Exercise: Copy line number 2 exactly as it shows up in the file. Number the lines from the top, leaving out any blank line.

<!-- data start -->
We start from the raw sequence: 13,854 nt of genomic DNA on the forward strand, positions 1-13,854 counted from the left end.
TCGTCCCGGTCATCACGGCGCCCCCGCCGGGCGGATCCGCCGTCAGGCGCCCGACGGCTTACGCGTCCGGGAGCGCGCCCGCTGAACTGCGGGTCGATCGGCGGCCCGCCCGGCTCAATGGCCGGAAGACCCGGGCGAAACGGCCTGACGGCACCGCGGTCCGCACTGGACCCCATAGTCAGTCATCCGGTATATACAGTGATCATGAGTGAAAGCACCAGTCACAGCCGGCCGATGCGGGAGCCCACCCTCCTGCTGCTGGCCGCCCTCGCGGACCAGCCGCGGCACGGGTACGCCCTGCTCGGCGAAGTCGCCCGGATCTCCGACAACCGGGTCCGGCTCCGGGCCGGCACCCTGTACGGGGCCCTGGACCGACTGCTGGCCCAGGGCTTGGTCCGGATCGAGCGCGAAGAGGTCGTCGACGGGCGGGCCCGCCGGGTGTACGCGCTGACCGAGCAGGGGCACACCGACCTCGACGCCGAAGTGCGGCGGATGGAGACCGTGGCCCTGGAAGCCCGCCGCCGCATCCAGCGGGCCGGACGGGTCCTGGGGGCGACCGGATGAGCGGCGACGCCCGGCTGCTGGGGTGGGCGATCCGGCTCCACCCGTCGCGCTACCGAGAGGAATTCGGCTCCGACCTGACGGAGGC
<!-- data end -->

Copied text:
TCGTCCCGGTCATCACGGCGCCCCCGCCGGGCGGATCCGCCGTCAGGCGCCCGACGGCTTACGCGTCCGGGAGCGCGCCCGCTGAACTGCGGGTCGATCGGCGGCCCGCCCGGCTCAATGGCCGGAAGACCCGGGCGAAACGGCCTGACGGCACCGCGGTCCGCACTGGACCCCATAGTCAGTCATCCGGTATATACAGTGATCATGAGTGAAAGCACCAGTCACAGCCGGCCGATGCGGGAGCCCACCCTCCTGCTGCTGGCCGCCCTCGCGGACCAGCCGCGGCACGGGTACGCCCTGCTCGGCGAAGTCGCCCGGATCTCCGACAACCGGGTCCGGCTCCGGGCCGGCACCCTGTACGGGGCCCTGGACCGACTGCTGGCCCAGGGCTTGGTCCGGATCGAGCGCGAAGAGGTCGTCGACGGGCGGGCCCGCCGGGTGTACGCGCTGACCGAGCAGGGGCACACCGACCTCGACGCCGAAGTGCGGCGGATGGAGACCGTGGCCCTGGAAGCCCGCCGCCGCATCCAGCGGGCCGGACGGGTCCTGGGGGCGACCGGATGAGCGGCGACGCCCGGCTGCTGGGGTGGGCGATCCGGCTCCACCCGTCGCGCTACCGAGAGGAATTCGGCTCCGACCTGACGGAGGC